Vol. XX, No. 6
How will the Church withstand coming changes and challenges?
by Helen Hull Hitchcock
In the weeks preceding the Extraordinary Synod of Bishops on the family, which will take place October 5-19, Pope Francis made several significant episcopal appointments, with implications for both the synod and the liturgy.
Cardinal Antonio Cañizares Llovera, 68, who had been prefect of the Congregation for Divine Worship and the Discipline of the Sacraments (CDW) since 2008, was appointed by Pope Francis on August 28 as archbishop of his home diocese, Valencia, Spain.
Cardinal Cañizares was vice president of Spain’s bishops’ conference from 2005-2008, and was made a cardinal by Pope Benedict XVI in 2006. He was appointed prefect of the CDW during the final stages of the translation of the new Missal, and he oversaw the introduction of the new translations.
The Vatican has not yet announced a successor to head the CDW. At present its senior official is the Congregation’s secretary, Archbishop Arthur Roche.
Monsignor Marcus Stock, 55, a priest of the Archdiocese of Birmingham, England since 1988, now secretary general of the Catholic Bishops’ Conference of England and Wales, and Director of the Faculty of Theology at Heythrop College, London, was appointed bishop of the diocese of Leeds on September 15, to succeed Archbishop Roche. The diocese of Leeds has been without a bishop since Archbishop Roche was appointed Secretary of the CDW in 2012. He had also served as president of the International Commission on English in the Liturgy (ICEL) from 2003-2012.
On September 18, Pope Francis appointed Bishop Anthony Fisher, OP, 54, of Parramatta Australia, as the new Archbishop of Sydney. He replaces Cardinal George Pell, who is now prefect of the Vatican’s new Secretariat for the Economy and a member of Pope Francis’s “Group of 9” close advisers. Cardinal Pell is also chairman of Vox Clara, the committee that Pope John Paul II established in 2001 to aid the CDW in the translation of Latin liturgical texts into English and to strengthen effective cooperation with English-speaking conferences of bishops in this regard.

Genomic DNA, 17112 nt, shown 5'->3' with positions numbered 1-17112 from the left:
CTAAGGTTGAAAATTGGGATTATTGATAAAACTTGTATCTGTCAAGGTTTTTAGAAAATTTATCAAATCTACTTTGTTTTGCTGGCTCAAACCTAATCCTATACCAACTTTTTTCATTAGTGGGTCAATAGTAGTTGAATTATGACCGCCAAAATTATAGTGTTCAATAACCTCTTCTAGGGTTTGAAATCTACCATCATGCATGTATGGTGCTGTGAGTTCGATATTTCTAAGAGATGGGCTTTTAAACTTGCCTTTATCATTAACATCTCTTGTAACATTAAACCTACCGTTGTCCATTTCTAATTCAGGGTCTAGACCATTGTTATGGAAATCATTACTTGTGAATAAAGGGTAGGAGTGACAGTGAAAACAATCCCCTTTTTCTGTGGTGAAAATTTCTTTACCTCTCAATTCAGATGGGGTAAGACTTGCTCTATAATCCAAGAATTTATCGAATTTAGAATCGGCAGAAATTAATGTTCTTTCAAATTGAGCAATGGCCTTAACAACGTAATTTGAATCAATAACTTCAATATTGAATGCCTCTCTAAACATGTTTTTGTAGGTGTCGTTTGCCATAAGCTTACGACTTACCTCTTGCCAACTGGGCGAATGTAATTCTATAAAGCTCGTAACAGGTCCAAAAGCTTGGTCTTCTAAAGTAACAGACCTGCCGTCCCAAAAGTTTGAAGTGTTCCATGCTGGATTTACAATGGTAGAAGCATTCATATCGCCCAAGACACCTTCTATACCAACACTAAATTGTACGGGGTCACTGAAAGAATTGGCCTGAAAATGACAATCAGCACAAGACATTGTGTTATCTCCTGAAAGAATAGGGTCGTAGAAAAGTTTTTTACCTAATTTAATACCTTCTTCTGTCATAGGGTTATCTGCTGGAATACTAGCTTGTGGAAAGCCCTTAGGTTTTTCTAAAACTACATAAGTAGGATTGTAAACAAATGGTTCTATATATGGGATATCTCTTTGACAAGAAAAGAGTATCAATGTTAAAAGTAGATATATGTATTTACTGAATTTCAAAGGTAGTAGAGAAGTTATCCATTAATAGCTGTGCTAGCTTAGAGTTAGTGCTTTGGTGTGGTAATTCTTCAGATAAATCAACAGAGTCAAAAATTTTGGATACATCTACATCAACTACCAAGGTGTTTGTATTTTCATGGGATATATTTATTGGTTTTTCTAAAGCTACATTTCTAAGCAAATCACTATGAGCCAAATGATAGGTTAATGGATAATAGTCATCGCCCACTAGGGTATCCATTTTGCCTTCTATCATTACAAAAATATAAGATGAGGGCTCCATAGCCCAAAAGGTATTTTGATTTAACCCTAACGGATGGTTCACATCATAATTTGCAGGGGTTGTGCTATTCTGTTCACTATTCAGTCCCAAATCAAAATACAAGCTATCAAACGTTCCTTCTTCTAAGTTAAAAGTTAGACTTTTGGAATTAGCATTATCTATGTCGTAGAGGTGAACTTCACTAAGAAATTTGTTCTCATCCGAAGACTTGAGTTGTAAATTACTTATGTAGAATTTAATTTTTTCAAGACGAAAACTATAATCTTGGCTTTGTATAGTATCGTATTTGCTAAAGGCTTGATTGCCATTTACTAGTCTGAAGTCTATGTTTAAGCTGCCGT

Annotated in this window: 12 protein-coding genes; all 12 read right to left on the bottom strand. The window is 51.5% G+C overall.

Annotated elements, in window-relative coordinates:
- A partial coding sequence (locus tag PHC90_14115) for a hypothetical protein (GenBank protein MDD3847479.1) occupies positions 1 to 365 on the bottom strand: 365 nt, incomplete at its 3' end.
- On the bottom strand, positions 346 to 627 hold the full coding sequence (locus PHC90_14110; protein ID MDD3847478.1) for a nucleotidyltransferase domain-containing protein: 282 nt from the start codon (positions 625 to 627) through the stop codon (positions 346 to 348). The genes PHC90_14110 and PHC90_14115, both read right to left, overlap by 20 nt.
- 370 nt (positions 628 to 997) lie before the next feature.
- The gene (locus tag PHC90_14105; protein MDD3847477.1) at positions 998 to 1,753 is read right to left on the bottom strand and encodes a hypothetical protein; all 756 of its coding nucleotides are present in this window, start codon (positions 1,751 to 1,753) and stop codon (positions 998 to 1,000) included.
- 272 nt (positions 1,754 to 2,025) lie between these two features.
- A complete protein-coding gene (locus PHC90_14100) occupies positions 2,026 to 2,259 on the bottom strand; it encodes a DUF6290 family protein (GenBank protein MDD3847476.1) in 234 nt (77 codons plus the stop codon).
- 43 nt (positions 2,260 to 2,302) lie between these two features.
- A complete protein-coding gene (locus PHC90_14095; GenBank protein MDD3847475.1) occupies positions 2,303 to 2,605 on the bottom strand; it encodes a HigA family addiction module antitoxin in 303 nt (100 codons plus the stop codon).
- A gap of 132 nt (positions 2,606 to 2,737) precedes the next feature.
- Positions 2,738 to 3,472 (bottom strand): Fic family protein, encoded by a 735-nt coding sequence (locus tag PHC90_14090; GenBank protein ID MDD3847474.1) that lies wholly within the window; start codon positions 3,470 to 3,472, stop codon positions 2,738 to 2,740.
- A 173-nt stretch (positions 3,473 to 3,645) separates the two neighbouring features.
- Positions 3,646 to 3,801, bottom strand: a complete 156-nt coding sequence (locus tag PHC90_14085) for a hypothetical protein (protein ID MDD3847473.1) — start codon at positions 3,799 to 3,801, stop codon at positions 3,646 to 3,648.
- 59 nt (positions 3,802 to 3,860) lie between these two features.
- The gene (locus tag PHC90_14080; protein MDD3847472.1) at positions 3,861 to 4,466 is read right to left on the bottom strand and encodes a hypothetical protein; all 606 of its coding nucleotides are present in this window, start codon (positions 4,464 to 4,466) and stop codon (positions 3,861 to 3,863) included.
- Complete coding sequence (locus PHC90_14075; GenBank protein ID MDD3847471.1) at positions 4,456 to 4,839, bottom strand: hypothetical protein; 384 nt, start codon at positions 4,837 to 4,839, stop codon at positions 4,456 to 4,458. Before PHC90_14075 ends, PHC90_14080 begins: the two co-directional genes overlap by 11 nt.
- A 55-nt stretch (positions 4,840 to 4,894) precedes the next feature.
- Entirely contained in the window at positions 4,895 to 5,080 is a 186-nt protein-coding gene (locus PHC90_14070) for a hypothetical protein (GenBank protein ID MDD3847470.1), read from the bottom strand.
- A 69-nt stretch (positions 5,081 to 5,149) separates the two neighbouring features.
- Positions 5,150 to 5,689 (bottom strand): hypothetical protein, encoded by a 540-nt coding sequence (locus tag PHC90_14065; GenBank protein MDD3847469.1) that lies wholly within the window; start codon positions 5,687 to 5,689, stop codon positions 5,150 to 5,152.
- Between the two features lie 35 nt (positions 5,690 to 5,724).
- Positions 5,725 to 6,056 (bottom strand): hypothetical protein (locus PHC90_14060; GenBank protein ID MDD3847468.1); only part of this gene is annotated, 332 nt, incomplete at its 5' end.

Bishop Fisher studied law before entering the Order of Preachers (Dominicans) at the age of 25. He took his perpetual vows in 1987 and was ordained a priest in 1991. He studied bioethics and obtained a doctorate in philosophy at the University of Oxford in 1995.
As a priest, he taught at the Australian Catholic University, and in 2000 he became the founding director of the John Paul II Institute for Marriage and the Family in Melbourne, which focuses on research and teaching on aspects of the dignity of the human person and support for marriage and family life. He remains professor of moral theology and bioethics at the institute and has written and lectured widely on these subjects.
Since 2004 Bishop Fisher has been a member of the Pontifical Academy for Life. He has been heavily involved in youth work and was coordinator of preparations for the 23rd World Youth Day in Sydney that took place in July 2008.
In 2003, he was appointed auxiliary bishop of Sydney and since 2010 has served as Bishop of Parramatta. Considered a close ally of Cardinal Pell, his appointment was anticipated. He will be installed as Archbishop of Sydney in November.
Only two days later, on September 20, Pope Francis named Bishop Blase Cupich, 65, archbishop of Chicago, to succeed Cardinal Francis George, OMI, 77, who has led the Chicago archdiocese since 1997.
A native of Omaha, Nebraska, Bishop Cupich attended seminary at the North American College in Rome, where he was ordained in 1975. He received his masters in theology from the Pontifical Gregorian University in 1975 and his doctorate in sacramental theology from the Catholic University of America in 1979. He was appointed bishop of Spokane in 2010 by Pope Benedict XVI, after he had served as bishop of Rapid City, South Dakota, since his appointment in 1998 by Pope Saint John Paul II.
Archbishop-designate Cupich will assume his new responsibility on November 18. Until then, by special indult of the Holy See, both he and Cardinal George will retain the full authority of residential bishops.